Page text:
SEVERE WX : Wind Advisory - High Wind Warning - Winter Weather Advisory View Alerts
STREAMING NOW: Watch Now

WHO recommends widespread use of world's first malaria vaccine for children

The recommendation was based on results from an ongoing pilot program of vaccinations in child health clinics across Ghana, Kenya and Malawi, according to WHO.

Posted: Oct 6, 2021 12:21 PM

By Jacqueline Howard and Lauren Said-Moorhouse, CNN

(CNN) -- In what it called a "historic" move, the World Health Organization said Wednesday it has recommended widespread use of the world's first and only malaria vaccine among children in sub-Saharan Africa and other regions where there are moderate to high levels of malaria transmission.

The recommendation was based on results from an ongoing pilot program of vaccinations in child health clinics across Ghana, Kenya and Malawi, according to WHO.

The program, which launched in 2019 and has reached over 800,000 children, demonstrated that the RTS,S/AS01 vaccine, also known as Mosquirix, is safe, cost-effective, feasible to deliver and significantly reduced deadly severe malaria by about 30%, WHO said in a news release.

"This is a historic moment. The long-awaited malaria vaccine for children is a breakthrough for science, child health and malaria control," WHO Director-General Tedros Adhanom Ghebreyesus said in the news release. "Using this vaccine on top of existing tools to prevent malaria could save tens of thousands of young lives each year."

The WHO recommended that the vaccine could be used to help protect children from the deadliest form of malaria, known as Plasmodium falciparum. It suggested delivering the vaccine in four doses to children from 5 months old.

Malaria is a parasitic disease transmitted through the bite of female Anopheles mosquitoes. Despite being both preventable and treatable, it is among the primary causes of childhood illness and death in sub-Saharan Africa, and more than 260,000 African children under the age of five die from malaria annually, according to WHO.

The vaccine works by stopping the malaria parasite maturing and multiplying in the liver, after which it would normally enter the patient's bloodstream and trigger the disease symptoms.

Clinical trials have shown the vaccine offers a 39% protection against malaria in newborn children between the ages of five and 17 months. However, further research has suggested the vaccine's benefits fades over time.

The WHO chief expressed his delight at his organization's recommendation in a thread on the WHO Twitter account on Wednesday, saying "this is a vaccine developed in Africa, by African scientists." He thanked researchers on the continent in addition to British drug manufacturer GlaxoSmithKline, for helping develop the vaccine over the past 30 years, as well the Bill and Melinda Gates Foundation, which partially funded the project.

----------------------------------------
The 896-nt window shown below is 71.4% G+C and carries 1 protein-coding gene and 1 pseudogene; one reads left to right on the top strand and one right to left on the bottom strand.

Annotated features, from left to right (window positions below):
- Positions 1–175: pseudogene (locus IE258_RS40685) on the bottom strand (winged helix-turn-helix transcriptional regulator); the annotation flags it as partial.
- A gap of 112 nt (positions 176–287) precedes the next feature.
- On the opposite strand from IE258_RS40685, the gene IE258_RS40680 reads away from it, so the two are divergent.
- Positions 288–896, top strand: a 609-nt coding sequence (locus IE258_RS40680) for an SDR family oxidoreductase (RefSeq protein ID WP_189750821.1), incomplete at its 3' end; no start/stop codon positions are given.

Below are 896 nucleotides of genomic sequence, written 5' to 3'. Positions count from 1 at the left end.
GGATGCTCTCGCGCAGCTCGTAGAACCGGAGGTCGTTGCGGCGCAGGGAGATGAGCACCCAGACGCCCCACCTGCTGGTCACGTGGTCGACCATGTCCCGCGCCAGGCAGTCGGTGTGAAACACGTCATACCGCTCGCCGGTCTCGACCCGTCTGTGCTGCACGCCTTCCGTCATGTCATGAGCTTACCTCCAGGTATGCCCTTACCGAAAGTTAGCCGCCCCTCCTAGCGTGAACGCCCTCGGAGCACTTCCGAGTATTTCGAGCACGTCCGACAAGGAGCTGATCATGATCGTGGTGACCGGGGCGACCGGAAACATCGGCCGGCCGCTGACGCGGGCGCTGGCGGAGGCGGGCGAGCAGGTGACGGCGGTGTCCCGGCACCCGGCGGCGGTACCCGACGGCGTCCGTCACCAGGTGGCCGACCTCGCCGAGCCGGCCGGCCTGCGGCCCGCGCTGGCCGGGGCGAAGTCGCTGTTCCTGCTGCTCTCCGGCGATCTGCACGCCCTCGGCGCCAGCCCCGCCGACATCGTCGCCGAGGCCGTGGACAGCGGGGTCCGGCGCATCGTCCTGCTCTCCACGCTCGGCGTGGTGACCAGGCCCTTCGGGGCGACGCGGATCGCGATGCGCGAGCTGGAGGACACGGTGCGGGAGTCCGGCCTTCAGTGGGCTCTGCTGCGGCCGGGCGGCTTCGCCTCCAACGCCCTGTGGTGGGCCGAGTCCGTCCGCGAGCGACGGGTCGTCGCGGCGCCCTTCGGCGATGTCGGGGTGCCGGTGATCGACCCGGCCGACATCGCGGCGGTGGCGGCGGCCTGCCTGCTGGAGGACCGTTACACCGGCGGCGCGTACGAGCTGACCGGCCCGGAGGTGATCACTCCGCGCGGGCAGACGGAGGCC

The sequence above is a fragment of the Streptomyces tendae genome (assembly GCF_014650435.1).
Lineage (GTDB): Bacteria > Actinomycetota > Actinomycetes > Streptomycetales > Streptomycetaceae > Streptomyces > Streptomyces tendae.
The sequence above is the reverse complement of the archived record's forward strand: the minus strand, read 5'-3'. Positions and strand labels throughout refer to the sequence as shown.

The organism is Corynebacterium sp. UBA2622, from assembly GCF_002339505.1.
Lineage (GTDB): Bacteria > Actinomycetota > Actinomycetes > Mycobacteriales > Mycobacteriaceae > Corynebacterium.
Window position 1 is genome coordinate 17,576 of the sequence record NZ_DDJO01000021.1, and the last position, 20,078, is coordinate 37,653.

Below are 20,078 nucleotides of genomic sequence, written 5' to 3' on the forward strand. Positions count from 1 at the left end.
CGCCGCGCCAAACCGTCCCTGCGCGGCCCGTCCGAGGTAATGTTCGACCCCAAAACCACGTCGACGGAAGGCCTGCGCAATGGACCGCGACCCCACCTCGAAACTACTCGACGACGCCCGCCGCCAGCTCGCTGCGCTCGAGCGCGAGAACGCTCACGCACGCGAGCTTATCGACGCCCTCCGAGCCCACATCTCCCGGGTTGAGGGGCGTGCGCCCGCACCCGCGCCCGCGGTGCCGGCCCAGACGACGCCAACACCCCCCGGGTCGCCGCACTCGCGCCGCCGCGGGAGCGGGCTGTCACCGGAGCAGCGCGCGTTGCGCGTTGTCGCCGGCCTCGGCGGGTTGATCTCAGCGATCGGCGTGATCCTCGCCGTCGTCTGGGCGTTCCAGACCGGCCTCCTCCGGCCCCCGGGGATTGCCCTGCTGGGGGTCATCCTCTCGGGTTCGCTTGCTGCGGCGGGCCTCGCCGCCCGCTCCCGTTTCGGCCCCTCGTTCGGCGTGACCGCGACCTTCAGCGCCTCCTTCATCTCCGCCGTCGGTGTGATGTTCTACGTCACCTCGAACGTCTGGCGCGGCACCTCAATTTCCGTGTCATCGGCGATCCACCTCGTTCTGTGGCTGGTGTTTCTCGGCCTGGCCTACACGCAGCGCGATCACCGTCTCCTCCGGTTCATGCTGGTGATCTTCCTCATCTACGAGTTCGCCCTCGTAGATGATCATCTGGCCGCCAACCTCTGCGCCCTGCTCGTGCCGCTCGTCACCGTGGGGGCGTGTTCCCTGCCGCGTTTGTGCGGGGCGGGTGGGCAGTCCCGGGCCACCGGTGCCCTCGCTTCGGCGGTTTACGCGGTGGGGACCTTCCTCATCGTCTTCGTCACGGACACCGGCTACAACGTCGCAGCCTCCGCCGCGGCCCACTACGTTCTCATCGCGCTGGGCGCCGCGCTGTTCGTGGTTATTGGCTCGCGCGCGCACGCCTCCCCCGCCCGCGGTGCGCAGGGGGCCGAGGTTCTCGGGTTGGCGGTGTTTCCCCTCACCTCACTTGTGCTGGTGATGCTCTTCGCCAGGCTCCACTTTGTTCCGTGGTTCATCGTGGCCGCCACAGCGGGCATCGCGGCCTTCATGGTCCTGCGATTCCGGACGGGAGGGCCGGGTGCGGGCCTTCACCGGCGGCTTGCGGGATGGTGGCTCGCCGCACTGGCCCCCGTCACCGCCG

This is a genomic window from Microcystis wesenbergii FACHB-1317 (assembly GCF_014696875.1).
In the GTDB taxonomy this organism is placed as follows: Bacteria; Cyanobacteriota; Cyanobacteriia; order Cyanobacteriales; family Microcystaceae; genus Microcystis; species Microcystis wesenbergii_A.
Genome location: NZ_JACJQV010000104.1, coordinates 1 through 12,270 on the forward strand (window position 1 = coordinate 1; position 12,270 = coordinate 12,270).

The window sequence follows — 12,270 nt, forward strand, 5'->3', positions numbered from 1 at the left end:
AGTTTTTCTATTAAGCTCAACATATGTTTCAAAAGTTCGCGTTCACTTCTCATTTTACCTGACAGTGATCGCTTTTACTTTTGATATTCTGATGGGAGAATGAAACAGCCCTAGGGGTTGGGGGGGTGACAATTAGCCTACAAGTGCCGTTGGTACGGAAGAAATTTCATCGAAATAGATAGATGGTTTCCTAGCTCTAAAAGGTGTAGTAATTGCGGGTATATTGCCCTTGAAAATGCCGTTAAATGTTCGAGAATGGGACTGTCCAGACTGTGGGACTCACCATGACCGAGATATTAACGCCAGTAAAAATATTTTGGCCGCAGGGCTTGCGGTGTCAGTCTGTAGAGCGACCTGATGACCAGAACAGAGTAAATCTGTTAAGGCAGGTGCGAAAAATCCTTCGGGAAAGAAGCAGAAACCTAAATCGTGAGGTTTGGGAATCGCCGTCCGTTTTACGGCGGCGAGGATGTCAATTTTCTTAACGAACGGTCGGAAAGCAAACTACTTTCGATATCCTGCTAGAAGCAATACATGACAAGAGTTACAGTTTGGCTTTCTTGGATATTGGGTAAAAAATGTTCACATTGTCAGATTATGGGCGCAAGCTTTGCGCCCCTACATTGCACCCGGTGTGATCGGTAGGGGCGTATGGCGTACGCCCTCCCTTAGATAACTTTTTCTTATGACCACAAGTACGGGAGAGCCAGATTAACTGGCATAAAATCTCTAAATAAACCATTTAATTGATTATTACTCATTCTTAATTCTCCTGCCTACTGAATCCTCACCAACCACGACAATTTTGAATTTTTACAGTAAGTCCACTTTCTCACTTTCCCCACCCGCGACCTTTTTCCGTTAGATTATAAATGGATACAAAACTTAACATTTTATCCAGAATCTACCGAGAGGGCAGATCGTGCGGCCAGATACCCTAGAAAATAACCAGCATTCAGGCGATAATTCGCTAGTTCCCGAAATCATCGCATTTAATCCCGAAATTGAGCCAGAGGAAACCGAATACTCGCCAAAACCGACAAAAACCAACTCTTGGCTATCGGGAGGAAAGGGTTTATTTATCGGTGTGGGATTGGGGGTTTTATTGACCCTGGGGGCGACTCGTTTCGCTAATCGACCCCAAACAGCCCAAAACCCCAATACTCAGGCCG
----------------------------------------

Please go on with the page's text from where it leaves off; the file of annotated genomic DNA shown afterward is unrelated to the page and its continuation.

"Today, the RTS,S malaria vaccine -- more than 30 years in the making -- changes the course of public health history," one of the tweets read. "We still have a very long road to travel. But this is a long stride down that road," a follow-up post continued.

"For centuries, malaria has stalked sub-Saharan Africa, causing immense personal suffering," Matshidiso Moeti, WHO's regional director for Africa, said in Wednesday's news release.

"We have long hoped for an effective malaria vaccine and now, for the first time ever, we have such a vaccine recommended for widespread use," Moeti said. "Today's recommendation offers a glimmer of hope for the continent which shoulders the heaviest burden of the disease and we expect many more African children to be protected from malaria and grow into healthy adults."

Oregon Coronavirus Cases

Data is updated nightly.

Cases: 352026

Reported Deaths: 4185
CountyCasesDeaths
Multnomah55306692
Washington38321316
Marion36352445
Clackamas29350304
Lane27309299
Jackson22783304
Deschutes19886124
Umatilla14286144
Linn12617120
Douglas11918241
Josephine9292195
Yamhill8584111
Klamath7765111
Polk719680
Malheur552774
Benton537630
Coos492593
Columbia375743
Jefferson366351
Union316247
Lincoln313338
Wasco282640
Crook277646
Clatsop240729
Baker199228
Tillamook194929
Hood River190137
Morrow183023
Curry178723
Harney110225
Grant98012
Lake89711
Wallowa67312
Gilliam1494
Sherman1463
Wheeler1031
Unassigned00

California Coronavirus Cases

Data is updated nightly.

Cases: 4825708

Reported Deaths: 70829
CountyCasesDeaths
Los Angeles147768626443
Riverside3704095008
San Diego3649124169
San Bernardino3574215597
Orange3234075528
Sacramento1584372283
Fresno1451192063
Santa Clara1450041895
Kern1449141615
Alameda1202831381
San Joaquin1022501721
Ventura1008011165
Contra Costa99612995
Stanislaus856421319
Tulare79513958
San Francisco54220644
San Mateo53970622
Monterey50772583
Solano45898340
Santa Barbara45005522
Merced42047579
Sonoma40822402
Placer39118420
Imperial35794764
Kings32587315
San Luis Obispo29797331
Madera23680281
Butte23649265
Shasta23544341
Santa Cruz20928218
Yolo20240248
Marin17644243
El Dorado17083149
Sutter13847172
Napa12855100
Yuba1000882
Tehama9406107
Humboldt9171108
Nevada909490
Mendocino757686
Lassen749946
San Benito741372
Tuolumne680893
Lake6565104
Amador540364
Siskiyou445842
Glenn433632
Calaveras385180
Del Norte357141
Colusa302818
Inyo203540
Mono16565
Plumas16046
Mariposa130815
Trinity86711
Modoc6758
Unassigned1820
Sierra1810
Alpine1030
Out of CA00
Medford
Partly Cloudy
60° wxIcon
Hi: 60° Lo: 35°
Feels Like: 60°
Brookings
Mostly Cloudy
56° wxIcon
Hi: 62° Lo: 40°
Feels Like: 56°
Crater Lake
Mostly Cloudy
60° wxIcon
Hi: 40° Lo: 24°
Feels Like: 60°
Grants Pass
Partly Cloudy
60° wxIcon
Hi: 65° Lo: 34°
Feels Like: 60°
Klamath Falls
Mostly Cloudy
47° wxIcon
Hi: 50° Lo: 30°
Feels Like: 41°
Strong winds tonight
KDRV Radar
KDRV Fire Danger
KDRV Weather Cam

Community Events